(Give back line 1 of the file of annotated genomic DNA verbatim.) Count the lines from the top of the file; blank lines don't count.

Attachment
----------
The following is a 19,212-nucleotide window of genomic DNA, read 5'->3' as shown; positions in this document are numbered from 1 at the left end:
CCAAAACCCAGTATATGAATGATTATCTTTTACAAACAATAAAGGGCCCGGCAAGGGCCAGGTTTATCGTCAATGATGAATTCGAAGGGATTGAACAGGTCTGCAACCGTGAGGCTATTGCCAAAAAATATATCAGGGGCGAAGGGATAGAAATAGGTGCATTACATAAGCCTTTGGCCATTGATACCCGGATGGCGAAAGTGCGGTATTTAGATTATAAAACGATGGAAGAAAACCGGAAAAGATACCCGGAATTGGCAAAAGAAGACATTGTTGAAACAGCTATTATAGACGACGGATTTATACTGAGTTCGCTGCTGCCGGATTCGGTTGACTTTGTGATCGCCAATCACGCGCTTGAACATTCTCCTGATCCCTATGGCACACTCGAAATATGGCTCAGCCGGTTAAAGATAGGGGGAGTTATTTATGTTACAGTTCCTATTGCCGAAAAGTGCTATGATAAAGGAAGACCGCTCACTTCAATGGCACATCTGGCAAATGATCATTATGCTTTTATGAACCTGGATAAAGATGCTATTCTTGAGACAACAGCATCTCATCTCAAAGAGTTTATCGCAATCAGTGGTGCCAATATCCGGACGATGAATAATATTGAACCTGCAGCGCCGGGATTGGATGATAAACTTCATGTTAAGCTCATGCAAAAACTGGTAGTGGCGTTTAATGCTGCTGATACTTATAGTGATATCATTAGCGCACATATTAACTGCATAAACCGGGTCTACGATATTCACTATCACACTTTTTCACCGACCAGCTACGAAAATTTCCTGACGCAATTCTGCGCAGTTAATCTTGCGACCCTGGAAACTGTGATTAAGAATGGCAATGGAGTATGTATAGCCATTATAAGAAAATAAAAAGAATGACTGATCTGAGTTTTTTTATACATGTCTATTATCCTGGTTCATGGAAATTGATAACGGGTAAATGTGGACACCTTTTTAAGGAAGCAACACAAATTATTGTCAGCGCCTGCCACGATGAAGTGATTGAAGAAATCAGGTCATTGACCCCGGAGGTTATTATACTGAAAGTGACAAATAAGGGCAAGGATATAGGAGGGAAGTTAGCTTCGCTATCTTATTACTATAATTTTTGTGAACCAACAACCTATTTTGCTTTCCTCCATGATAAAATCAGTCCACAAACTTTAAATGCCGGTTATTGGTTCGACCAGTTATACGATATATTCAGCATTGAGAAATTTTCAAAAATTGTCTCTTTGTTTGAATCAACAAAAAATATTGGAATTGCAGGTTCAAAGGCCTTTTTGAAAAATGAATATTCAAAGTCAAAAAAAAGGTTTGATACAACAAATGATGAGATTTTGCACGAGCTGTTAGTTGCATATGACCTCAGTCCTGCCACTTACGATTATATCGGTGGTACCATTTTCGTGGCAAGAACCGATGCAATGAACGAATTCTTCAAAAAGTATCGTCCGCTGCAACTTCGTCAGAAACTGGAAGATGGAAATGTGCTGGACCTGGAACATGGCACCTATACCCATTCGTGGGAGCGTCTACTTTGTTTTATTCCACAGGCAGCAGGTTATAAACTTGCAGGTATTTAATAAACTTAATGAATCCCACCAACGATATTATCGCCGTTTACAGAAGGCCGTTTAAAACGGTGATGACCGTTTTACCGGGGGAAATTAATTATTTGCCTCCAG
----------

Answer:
The following is a 19,212-nucleotide window of genomic DNA, read 5'->3' as shown; positions in this document are numbered from 1 at the left end: